How shallow is fear? Deepening the waters of emotion with a social/externalist account

Philosophical Psychology (4):725-733 (2022)
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Abstract

In The Deep History of Ourselves, Joseph LeDoux distinguishes between behavioral and physiological responses caused by the activation of defense circuits, and the emotion of fear. Although the former is found in nearly all bilateral animals, the latter is supposedly a unique human adaptation that requires language, reflective self-awareness, among other cognitive capacities. In this picture, fear is an autonoetic conscious experience that happens when defense circuit activation is integrated into self-awareness and the experience labeled with the “fear” concept. In this commentary I will propose a different view, in which fear is a skillful activity that we coordinate with others as our social interactions unfold in time. If this is true, two important conclusions will follow. Firstly, the relevant brain circuits we should be looking for in our theory of emotions are those involved in affective social learning, social cognition, embodied intersubjectivity, and so on. Secondly, emotions may not be uniquely human, and may be present in any creature with the right kinds of social skills required for affective enactments. Therefore, although LeDoux is right to hold that emotions are not as deep as defense circuits, they are not as shallow as other cognitively sophisticated human capacities.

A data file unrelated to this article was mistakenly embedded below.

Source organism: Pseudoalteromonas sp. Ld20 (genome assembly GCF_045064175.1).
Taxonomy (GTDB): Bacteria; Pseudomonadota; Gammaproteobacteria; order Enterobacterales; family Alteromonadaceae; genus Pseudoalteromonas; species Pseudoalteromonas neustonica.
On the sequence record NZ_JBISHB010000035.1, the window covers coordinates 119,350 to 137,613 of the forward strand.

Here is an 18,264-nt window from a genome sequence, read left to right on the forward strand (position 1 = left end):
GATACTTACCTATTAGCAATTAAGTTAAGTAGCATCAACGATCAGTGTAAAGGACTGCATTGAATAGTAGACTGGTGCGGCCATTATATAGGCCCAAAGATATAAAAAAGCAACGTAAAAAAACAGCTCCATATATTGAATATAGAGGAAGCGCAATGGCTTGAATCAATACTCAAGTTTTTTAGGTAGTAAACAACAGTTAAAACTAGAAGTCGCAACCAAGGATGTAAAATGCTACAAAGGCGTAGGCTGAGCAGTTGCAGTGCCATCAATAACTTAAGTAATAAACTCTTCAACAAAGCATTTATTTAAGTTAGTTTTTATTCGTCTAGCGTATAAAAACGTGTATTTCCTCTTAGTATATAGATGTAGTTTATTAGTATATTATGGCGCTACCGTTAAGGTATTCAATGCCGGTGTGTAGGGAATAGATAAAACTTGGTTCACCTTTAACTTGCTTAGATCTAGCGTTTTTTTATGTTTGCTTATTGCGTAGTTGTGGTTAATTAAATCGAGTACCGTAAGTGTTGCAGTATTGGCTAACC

Author's Profile

Felipe Nogueira de Carvalho
Federal University of Lavras

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